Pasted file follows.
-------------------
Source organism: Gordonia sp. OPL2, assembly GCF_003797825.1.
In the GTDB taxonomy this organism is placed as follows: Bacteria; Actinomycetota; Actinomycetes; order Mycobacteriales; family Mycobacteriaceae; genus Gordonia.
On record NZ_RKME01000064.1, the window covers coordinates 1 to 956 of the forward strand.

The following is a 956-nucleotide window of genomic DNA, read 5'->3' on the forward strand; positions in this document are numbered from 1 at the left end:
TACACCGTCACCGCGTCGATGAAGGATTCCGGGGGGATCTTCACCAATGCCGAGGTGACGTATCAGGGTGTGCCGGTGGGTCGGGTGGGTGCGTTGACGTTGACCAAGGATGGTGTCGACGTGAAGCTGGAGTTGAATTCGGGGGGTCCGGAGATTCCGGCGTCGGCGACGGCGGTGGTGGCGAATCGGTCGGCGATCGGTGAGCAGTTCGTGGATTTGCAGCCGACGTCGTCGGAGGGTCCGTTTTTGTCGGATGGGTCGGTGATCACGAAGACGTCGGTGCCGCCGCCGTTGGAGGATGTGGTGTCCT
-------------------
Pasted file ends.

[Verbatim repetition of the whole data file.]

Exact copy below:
Source organism: Gordonia sp. OPL2, assembly GCF_003797825.1.
In the GTDB taxonomy this organism is placed as follows: Bacteria; Actinomycetota; Actinomycetes; order Mycobacteriales; family Mycobacteriaceae; genus Gordonia.
On record NZ_RKME01000064.1, the window covers coordinates 1 to 956 of the forward strand.

The following is a 956-nucleotide window of genomic DNA, read 5'->3' on the forward strand; positions in this document are numbered from 1 at the left end:
TACACCGTCACCGCGTCGATGAAGGATTCCGGGGGGATCTTCACCAATGCCGAGGTGACGTATCAGGGTGTGCCGGTGGGTCGGGTGGGTGCGTTGACGTTGACCAAGGATGGTGTCGACGTGAAGCTGGAGTTGAATTCGGGGGGTCCGGAGATTCCGGCGTCGGCGACGGCGGTGGTGGCGAATCGGTCGGCGATCGGTGAGCAGTTCGTGGATTTGCAGCCGACGTCGTCGGAGGGTCCGTTTTTGTCGGATGGGTCGGTGATCACGAAGACGTCGGTGCCGCCGCCGTTGGAGGATGTGGTGTCCT